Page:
Most of the outbreaks are known or thought likely to have resulted from the importation from nurseries in continental Europe of young oak trees on which over-wintering OPM eggs had previously been laid. However, we do not have any clear evidence for the how the insect got to Guildford, Mole Valley and Watford, and we will not know how it got to Thurrock without further investgation. The Thurrock population was found late in the season as a result of pheromone trapping evidence.

OPM Manual - more details on OPM management zones


Control action includes:

  • winter surveying for old nests in oak trees in affected and at-risk areas, which can tell us where we might expect to find the pest the following spring and summer;
  • destruction of egg masses before the eggs hatch the following spring. However, egg masses are very difficult to find, making this option practicable only on very small trees;
  • surveying of oak trees for signs of eggs, caterpillars, nests and other evidence during the spring and early summer, and marking these for treatment;
  • carefully controlled treatment of affected trees with approved insecticide in spring to kill the caterpillars soon after they emerge. This is the most reliable and effective method of control and is where we have concentrated our efforts;
  • manual removal of nests and caterpillars by suitably trained and equipped operators, usually using vacuum equipment, during the brief pupal stage, thereby reducing the number of adult moths which will emerge from the pupae; and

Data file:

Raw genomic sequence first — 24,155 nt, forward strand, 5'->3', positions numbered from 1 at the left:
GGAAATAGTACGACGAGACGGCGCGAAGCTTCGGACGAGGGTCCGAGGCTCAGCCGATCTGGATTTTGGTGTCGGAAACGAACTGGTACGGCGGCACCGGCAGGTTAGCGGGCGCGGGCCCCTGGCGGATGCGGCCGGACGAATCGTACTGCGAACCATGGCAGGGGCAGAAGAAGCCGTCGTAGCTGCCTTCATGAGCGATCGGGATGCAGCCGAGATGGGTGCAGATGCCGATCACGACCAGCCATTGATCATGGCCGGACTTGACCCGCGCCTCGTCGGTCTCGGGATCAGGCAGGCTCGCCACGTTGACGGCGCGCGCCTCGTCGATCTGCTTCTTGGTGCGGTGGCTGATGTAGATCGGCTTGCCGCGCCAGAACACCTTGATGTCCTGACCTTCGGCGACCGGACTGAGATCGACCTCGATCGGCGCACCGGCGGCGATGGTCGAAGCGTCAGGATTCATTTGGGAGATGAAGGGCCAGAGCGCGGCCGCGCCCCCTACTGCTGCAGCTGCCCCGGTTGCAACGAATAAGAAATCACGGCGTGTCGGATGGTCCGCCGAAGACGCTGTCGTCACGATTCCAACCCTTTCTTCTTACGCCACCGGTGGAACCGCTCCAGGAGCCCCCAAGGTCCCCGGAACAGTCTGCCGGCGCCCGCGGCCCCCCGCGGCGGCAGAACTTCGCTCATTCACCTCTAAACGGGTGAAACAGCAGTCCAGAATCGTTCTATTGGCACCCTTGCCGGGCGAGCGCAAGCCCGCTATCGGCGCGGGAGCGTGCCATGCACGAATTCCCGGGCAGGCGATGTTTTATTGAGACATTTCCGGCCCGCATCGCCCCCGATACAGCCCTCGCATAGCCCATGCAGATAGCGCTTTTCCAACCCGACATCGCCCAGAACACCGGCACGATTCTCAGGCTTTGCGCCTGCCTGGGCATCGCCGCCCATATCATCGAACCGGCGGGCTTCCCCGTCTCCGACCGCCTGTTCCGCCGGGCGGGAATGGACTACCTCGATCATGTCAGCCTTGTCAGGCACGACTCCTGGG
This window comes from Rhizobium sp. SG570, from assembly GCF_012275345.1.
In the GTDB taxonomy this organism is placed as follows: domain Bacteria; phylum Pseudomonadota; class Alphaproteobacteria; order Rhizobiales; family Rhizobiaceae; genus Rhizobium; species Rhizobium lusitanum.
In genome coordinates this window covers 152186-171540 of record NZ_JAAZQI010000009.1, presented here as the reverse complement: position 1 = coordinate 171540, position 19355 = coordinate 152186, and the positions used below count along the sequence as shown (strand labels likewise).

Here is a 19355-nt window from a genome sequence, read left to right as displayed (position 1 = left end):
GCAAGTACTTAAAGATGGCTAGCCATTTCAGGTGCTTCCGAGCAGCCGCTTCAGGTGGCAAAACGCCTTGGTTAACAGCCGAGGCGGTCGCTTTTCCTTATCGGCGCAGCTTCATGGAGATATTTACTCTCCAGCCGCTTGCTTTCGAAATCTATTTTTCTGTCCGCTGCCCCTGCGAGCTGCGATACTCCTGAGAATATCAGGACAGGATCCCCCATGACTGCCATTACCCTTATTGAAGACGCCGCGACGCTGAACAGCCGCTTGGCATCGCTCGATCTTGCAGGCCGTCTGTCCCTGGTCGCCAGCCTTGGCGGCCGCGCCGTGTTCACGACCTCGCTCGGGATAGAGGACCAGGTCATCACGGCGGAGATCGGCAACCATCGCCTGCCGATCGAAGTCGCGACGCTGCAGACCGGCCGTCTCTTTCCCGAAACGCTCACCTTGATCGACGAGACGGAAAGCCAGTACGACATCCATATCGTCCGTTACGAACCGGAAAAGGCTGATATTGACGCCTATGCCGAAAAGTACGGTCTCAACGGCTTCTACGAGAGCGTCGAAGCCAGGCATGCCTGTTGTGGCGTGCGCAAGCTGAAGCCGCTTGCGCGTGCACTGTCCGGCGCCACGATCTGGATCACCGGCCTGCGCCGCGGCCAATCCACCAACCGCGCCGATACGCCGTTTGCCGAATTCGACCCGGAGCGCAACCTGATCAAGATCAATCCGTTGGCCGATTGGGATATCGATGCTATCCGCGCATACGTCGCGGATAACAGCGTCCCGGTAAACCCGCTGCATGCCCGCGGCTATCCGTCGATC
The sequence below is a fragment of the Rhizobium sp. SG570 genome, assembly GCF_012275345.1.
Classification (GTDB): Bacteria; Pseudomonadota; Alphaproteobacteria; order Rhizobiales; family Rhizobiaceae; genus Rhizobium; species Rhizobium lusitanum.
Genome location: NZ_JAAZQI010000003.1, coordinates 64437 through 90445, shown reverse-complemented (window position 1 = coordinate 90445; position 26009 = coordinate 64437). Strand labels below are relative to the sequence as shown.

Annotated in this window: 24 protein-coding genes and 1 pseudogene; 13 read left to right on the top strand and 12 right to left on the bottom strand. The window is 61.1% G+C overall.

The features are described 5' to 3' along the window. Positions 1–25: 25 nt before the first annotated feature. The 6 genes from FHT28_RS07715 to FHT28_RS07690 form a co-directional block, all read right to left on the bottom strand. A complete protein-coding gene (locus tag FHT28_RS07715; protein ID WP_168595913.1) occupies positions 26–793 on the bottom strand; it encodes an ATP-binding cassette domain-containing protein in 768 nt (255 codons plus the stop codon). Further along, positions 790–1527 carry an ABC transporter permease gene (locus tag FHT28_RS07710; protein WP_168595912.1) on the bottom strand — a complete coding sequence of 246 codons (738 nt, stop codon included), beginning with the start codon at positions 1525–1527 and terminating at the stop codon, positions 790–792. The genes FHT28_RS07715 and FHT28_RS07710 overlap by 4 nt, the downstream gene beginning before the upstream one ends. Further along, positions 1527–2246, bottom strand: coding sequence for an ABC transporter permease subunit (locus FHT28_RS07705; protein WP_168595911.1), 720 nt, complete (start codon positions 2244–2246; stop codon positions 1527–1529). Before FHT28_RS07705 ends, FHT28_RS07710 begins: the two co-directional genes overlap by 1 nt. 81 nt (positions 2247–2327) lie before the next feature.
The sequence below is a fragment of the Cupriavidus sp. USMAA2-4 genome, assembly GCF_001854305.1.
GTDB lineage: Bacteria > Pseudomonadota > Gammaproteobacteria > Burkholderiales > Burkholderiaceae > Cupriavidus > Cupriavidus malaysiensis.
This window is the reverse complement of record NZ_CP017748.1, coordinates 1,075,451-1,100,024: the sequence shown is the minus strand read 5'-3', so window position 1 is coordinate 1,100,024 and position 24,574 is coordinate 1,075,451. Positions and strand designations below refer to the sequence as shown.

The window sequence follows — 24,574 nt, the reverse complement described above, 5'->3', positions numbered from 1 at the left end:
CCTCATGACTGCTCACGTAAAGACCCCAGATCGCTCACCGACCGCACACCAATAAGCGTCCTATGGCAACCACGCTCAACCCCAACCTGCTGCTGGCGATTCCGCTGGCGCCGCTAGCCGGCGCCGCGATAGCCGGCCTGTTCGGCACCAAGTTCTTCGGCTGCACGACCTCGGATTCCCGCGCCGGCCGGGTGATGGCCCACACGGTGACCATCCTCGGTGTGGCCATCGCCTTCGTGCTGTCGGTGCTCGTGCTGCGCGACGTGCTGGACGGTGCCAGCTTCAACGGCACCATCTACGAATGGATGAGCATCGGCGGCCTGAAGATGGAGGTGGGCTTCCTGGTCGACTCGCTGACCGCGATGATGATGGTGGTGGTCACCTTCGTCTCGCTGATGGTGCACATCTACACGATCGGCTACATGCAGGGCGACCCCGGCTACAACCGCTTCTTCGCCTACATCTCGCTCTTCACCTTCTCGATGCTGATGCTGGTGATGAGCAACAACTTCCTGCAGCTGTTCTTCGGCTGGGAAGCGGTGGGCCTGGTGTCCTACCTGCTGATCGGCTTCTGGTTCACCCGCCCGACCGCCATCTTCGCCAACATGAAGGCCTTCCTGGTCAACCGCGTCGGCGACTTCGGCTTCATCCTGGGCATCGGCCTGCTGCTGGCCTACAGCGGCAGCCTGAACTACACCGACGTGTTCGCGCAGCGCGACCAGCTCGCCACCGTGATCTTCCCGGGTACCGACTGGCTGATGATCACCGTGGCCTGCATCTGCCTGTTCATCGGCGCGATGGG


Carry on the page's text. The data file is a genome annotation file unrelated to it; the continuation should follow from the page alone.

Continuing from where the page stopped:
• pheromone trapping of adult male moths in late summer and early autumn, which can help us to monitor changes in the distributon of the pest.

Operations are planned and co-ordinated by three boards - project, evidence and operational - comprising Forestry Commission and Defra representatives. These boards are advised by entomologists from our Forest Research agency. Our response to new outbreaks of OPM follows our contingency plan.

Contingency plan

2017-18 Operational Plan

Treatment and management

To be most effective the job should be carefully timed and carried out by professionals with appropriate training and equipment. Because of the health risks, do not try to remove OPM caterpillars or nests yourself. Report the presence of the pest and, if your trees are in the OPM Core Zone, get a professional pest control operator to remove the infestations. Your local council or our Plant Health Service  can provide details of suitable pest control operators working in the area.

Larger land-managing organisations with professional grounds or tree-care staff might acquire their own equipment and train their own staff to do the job.

Even if OPM is not known to be present, tree surgeons and others working on or close to oak trees in affected areas are strongly advised to wear protective clothing.

Good Practice Guidance

Oak tree owners' manual - comprehensive advice on all aspects of OPM management